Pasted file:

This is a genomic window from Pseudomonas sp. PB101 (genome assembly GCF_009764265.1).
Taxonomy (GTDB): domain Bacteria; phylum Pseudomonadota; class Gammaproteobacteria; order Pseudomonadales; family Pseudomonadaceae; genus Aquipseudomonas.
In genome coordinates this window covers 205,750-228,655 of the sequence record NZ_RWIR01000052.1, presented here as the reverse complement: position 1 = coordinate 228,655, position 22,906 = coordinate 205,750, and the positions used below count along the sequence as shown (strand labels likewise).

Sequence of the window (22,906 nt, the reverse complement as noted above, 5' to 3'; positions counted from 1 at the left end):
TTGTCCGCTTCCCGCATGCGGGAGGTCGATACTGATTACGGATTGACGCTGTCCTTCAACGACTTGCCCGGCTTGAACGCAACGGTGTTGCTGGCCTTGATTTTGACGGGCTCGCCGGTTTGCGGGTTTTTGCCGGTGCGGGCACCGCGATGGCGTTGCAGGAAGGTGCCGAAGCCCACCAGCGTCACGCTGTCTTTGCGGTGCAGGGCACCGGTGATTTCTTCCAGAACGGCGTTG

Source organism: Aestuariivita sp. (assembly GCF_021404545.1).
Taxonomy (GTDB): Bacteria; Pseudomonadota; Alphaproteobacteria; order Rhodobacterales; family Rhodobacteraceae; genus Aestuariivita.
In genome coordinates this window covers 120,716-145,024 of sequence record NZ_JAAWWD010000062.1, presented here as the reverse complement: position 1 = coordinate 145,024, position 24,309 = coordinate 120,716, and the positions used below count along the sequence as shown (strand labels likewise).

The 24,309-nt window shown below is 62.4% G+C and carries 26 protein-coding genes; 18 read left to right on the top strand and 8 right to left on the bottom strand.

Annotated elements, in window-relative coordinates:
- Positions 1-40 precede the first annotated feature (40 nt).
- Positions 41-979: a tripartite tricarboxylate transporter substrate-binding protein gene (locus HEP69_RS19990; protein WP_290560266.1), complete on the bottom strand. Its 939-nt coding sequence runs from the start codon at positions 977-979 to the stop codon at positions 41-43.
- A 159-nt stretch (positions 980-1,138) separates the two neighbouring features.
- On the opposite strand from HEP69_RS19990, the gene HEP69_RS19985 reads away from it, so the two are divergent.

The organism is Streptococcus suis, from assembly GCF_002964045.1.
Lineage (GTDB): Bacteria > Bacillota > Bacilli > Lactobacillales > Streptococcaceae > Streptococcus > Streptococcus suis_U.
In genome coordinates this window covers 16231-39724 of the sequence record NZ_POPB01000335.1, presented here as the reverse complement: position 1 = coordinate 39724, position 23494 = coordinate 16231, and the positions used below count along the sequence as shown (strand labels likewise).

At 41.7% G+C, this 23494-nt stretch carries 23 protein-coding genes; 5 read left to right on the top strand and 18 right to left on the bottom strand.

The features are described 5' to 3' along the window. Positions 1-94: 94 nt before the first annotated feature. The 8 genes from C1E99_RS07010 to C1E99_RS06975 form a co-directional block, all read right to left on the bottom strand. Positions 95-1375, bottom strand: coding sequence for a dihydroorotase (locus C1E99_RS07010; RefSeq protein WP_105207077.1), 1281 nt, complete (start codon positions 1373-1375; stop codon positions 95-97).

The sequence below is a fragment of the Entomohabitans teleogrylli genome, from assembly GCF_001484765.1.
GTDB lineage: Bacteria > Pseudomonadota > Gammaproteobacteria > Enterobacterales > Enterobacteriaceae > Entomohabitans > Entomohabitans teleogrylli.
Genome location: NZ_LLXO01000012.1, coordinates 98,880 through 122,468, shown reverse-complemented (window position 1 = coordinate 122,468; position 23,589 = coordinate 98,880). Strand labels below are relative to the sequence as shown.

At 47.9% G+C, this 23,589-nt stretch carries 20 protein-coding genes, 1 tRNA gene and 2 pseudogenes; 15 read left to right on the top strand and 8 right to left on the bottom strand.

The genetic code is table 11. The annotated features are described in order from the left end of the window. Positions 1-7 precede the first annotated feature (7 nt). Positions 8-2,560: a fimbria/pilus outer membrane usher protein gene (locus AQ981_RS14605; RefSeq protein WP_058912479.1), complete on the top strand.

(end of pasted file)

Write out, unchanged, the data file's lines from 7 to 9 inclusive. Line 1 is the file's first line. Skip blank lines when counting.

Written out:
Taxonomy (GTDB): Bacteria; Pseudomonadota; Alphaproteobacteria; order Rhodobacterales; family Rhodobacteraceae; genus Aestuariivita.
In genome coordinates this window covers 120,716-145,024 of sequence record NZ_JAAWWD010000062.1, presented here as the reverse complement: position 1 = coordinate 145,024, position 24,309 = coordinate 120,716, and the positions used below count along the sequence as shown (strand labels likewise).

The 24,309-nt window shown below is 62.4% G+C and carries 26 protein-coding genes; 18 read left to right on the top strand and 8 right to left on the bottom strand.